Reading has been a popular form of entertainment for centuries. A good book invites readers to watch a true story unfold before their eyes or to explore fictitious worlds where anything can happen and dreams become realities. The diversity of available genres ensures that individuals perusing library shelves and bookstores can often quickly find something that piques their curiosity or matches their areas of interest.
At Park Regency Thornton, we know that pleasure and knowledge aren't the only reasons for seniors to consider increasing the amount they read. Studies have proven avid readers enjoy reduced risks of dementia, lower levels of stress and improved focus and concentration. Here are just a few more benefits of reading regularly our residents can enjoy today.
Picturing characters and scenes described within a book stretches our imagination and helps develop our visualization skills.
This can make it easier to think outside the box when we encounter problems and help us envision detailed plans and potential outcomes.
Giving our imagination a workout also boosts our ability to express ourselves through artistic endeavors such as painting, writing and photography.
The expression "walk a mile in their shoes" has been around for generations and is meant to make us stop and consider the entire situation before we judge someone else.
Being able to understand another person's actions and feelings is a key part of forming good friendships, forgiving those who have wronged us and recognizing the needs of others.
However, it can be hard to empathize with a circumstance we've haven't faced or understand a point of view that doesn't coincide with our beliefs. Reading stories with a cast of well-written characters gives us the chance to see inside another person's thoughts and consider emotions beyond our own.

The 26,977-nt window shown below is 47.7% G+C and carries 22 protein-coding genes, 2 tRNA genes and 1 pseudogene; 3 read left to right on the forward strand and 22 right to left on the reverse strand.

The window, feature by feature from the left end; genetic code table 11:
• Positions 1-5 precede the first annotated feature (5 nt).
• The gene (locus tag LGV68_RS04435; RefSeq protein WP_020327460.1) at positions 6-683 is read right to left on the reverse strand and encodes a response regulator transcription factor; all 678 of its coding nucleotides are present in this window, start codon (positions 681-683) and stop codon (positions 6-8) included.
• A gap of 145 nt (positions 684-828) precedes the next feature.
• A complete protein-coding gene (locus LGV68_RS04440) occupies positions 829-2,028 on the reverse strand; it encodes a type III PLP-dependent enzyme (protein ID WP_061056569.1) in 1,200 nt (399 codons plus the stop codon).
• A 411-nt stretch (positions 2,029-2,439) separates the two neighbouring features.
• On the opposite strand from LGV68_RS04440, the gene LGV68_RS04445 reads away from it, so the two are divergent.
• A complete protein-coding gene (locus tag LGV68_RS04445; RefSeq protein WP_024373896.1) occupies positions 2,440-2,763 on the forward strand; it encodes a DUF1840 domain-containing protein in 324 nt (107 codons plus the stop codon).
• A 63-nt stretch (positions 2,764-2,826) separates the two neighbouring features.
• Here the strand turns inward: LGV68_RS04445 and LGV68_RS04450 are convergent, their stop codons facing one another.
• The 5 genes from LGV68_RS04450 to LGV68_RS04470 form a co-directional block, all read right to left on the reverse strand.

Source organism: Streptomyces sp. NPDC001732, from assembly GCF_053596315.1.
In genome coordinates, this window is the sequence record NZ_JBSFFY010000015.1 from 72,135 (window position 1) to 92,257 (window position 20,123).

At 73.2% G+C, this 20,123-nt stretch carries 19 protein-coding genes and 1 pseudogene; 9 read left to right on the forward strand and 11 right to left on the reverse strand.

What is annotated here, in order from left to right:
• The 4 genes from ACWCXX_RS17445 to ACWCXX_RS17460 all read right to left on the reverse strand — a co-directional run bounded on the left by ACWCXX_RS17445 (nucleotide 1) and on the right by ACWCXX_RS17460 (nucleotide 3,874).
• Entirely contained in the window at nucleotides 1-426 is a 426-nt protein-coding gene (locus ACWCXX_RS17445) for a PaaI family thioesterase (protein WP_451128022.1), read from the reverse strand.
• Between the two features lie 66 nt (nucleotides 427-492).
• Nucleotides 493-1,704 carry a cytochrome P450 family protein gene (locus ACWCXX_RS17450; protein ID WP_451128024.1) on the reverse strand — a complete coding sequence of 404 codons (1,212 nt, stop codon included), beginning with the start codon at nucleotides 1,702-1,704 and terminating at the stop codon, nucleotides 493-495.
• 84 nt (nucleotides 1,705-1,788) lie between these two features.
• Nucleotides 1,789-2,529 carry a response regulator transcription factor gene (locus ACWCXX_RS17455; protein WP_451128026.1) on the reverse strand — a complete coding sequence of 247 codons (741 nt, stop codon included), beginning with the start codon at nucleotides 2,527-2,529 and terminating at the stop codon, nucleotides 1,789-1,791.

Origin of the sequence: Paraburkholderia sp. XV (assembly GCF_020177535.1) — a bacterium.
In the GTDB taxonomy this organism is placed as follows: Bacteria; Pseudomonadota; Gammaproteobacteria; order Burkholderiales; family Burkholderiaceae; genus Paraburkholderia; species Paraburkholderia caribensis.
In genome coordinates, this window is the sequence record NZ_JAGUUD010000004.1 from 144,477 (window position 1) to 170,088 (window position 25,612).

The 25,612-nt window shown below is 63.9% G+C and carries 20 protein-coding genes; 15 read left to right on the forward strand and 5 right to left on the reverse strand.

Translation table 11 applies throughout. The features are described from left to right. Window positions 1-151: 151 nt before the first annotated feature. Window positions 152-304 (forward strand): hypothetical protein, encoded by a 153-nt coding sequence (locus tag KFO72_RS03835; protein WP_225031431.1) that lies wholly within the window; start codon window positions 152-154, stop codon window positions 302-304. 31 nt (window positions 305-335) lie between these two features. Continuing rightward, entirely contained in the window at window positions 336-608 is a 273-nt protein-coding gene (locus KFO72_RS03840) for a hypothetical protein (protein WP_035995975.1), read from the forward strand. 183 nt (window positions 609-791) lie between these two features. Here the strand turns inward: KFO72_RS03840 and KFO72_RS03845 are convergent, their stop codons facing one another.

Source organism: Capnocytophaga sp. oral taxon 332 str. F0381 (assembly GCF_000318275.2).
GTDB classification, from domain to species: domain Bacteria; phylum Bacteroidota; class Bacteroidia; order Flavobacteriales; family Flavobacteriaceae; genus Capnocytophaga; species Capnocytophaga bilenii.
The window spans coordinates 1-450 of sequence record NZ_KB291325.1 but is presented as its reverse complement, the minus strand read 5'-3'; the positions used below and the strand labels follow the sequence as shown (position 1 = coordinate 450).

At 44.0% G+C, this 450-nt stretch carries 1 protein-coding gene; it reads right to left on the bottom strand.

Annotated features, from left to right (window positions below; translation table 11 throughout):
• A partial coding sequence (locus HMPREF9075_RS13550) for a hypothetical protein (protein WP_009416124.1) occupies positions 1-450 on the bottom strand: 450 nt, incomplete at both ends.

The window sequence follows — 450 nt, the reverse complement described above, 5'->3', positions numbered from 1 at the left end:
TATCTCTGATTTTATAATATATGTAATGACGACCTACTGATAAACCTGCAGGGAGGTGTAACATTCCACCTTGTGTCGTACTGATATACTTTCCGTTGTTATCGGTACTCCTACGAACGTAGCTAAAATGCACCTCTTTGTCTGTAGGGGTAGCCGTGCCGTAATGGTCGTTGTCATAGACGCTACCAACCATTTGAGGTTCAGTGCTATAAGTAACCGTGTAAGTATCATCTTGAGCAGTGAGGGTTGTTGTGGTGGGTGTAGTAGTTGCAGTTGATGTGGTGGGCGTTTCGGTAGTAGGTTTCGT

This not only helps to increase our empathy for others, but it raises our awareness of the world around us. A story about the harsh realities of homelessness, for example, can inspire us to participate in local food and clothing drives, while a novel starring a soldier stationed overseas may motivate us to send care packages or thank you cards to the men and women in our own armed forces.
Though reading is often a solo activity, it opens the door to many social opportunities. Book clubs and reading groups let seniors form new friendships while they discuss some of their favorite stories with others who share similar interests.
These conversations provide individuals the chance to relive a book's pivotal moments in a group setting and experience the story in a new way.
These groups also give seniors the chance to invite others from the community to join in. Talking about their love of reading with neighbors or their families can help seniors influence those around them to read. Their passion on the topic can potentially inspire their loved ones to pick up a book in their free time and reap the benefits for their own lives and health.